The bishops of the United States really do want to have a Eucharistic renewal program for our country, and boy ‘o boy do we need a good program of renewal. As I mentioned on the Feast of the Most Holy Body and Blood of Christ (formally known as Corpus Christi) only one third of Catholics in the United States actually believe in the real presence of Christ in the Blessed Sacrament! It’s incredibly sad that this, the most basic and important part of our lives as Catholics hasn’t been passed on to children who are now parents, grandparents and even great-grandparents. How incredibly sad that people can come into our churches for Mass and not realize that the fullness of Christ’s humanity AND divinity are present literally in our tabernacles and in the sacrifice that we offer during the Mass! How incredibly sad that some who profess the Catholic faith have somehow come to see the Eucharistic food as something expected, boring and ordinary. How much have some Catholics become like a good many of those Israelites who were complaining to Moses in the desert!!! When we look at the situation honestly, the Church today has more in common with the ancient Israelites who wandered in the desert than we might want to admit. Leopards don’t change their spots, and human beings don’t change a whole lot either unless they are open to being educated by being open to the grace of the Holy Spirit.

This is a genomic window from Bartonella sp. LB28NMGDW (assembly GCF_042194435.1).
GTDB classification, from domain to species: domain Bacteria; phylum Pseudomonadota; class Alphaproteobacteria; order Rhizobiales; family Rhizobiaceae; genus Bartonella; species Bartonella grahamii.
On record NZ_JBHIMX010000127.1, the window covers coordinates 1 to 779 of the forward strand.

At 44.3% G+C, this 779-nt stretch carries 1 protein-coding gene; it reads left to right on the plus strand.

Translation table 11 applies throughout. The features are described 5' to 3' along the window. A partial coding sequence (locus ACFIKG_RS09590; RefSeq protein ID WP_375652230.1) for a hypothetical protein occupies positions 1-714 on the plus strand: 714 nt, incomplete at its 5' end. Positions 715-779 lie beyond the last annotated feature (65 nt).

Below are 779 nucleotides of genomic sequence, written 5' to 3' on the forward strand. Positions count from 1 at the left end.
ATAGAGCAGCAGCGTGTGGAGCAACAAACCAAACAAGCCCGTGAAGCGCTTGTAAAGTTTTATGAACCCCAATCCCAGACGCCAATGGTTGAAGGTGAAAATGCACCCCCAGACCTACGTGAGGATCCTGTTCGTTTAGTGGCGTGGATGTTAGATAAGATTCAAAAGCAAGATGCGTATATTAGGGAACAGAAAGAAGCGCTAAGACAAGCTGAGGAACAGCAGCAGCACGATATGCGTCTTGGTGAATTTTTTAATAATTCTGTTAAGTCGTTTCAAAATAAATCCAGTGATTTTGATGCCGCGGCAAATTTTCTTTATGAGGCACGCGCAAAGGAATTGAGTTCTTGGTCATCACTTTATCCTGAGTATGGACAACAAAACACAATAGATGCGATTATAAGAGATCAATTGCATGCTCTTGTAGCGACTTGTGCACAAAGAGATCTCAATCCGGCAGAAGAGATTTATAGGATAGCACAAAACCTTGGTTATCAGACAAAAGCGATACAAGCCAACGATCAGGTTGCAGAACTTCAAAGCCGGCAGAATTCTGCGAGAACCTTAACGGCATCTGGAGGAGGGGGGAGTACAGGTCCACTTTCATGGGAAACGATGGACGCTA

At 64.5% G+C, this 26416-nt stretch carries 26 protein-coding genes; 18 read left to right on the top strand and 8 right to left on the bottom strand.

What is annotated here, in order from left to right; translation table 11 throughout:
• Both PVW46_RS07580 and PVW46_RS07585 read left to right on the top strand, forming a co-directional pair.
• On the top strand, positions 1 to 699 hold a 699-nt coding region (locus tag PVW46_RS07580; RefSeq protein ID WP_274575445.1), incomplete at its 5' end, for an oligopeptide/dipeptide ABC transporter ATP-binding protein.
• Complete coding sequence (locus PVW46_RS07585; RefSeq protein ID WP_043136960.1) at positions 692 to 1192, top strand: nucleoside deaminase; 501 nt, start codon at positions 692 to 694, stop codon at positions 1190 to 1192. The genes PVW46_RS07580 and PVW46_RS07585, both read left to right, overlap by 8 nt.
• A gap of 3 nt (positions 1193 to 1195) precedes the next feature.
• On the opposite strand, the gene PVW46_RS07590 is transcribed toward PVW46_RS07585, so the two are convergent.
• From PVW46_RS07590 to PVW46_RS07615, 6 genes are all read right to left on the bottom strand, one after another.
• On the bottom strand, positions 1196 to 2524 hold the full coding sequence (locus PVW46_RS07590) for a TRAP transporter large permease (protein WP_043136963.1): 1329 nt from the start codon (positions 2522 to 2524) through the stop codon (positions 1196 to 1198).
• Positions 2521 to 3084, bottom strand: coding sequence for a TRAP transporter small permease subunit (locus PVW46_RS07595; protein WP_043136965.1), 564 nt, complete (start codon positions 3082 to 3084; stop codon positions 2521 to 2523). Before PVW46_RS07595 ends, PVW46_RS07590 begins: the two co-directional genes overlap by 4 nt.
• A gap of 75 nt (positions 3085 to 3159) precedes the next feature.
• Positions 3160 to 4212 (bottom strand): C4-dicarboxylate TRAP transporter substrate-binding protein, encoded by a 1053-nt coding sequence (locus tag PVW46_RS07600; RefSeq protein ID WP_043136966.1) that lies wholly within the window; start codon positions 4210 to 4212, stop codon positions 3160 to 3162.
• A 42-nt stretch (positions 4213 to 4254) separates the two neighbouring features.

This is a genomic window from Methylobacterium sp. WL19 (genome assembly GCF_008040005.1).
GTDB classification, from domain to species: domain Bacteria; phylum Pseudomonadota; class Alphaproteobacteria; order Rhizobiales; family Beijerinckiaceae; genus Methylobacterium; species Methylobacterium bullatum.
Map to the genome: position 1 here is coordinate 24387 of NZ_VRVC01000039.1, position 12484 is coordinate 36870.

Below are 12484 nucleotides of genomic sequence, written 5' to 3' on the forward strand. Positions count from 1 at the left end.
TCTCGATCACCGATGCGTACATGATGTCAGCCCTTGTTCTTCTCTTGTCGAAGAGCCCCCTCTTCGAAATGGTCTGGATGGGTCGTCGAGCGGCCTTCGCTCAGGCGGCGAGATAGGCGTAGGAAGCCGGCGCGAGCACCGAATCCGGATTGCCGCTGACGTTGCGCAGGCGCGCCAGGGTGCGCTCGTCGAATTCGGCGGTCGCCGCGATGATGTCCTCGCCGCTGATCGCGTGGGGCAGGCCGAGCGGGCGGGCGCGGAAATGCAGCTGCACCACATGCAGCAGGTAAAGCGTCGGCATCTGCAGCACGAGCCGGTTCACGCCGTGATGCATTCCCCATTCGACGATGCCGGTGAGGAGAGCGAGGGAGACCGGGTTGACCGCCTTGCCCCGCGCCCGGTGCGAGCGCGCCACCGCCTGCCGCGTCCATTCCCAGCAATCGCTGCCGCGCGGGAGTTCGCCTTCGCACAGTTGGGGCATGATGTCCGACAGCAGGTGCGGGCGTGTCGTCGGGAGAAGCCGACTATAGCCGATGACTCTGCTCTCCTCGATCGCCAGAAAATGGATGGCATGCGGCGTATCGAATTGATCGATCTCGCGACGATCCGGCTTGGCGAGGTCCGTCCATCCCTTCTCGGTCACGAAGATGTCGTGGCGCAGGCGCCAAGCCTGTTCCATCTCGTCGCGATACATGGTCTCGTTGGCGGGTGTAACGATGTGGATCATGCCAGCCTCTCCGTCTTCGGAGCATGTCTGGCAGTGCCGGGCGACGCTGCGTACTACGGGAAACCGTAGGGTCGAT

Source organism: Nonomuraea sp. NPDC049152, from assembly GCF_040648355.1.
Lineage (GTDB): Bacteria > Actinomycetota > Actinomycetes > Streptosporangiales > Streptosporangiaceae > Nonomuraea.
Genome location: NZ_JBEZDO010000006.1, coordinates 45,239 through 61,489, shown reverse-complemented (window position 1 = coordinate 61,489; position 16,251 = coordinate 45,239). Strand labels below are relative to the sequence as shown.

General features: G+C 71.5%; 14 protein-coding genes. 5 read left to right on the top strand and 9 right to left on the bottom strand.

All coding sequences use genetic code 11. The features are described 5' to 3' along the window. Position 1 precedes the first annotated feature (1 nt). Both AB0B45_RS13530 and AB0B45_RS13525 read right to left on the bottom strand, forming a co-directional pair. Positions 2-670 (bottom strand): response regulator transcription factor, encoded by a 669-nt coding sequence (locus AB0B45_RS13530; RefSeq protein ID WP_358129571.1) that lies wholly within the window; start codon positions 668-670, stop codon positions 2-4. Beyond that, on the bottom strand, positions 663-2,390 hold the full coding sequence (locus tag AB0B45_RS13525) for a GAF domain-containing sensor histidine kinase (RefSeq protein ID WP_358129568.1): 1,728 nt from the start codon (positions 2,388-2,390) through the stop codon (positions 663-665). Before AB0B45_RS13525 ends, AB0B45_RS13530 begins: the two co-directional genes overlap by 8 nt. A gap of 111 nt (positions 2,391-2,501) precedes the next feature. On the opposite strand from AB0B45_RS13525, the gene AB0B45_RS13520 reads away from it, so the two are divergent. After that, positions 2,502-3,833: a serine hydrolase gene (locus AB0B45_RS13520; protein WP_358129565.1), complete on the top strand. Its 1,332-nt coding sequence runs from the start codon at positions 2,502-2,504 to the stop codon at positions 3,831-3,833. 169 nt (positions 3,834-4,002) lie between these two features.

The people of Israel had Moses their leader and his brother Aaron the high priest to instruct them in the hopes that God had for them and to likewise encourage them in their living of the faith. Similarly, we have Jesus Christ himself as our leader, the head of the Church which is the body of Christ, and we have our Holy Father Pope Francis as the universal high priest to instruct and encourage us in our lives of faith as he guides the universal Church. On a local level, we have our diocesan high priest or bishop in the person of Bishop da Cunha. He likewise instructs and encourages us on a local diocesan level! But do we allow the grace of the Holy Spirit to constantly renew us and strengthen us in our faith?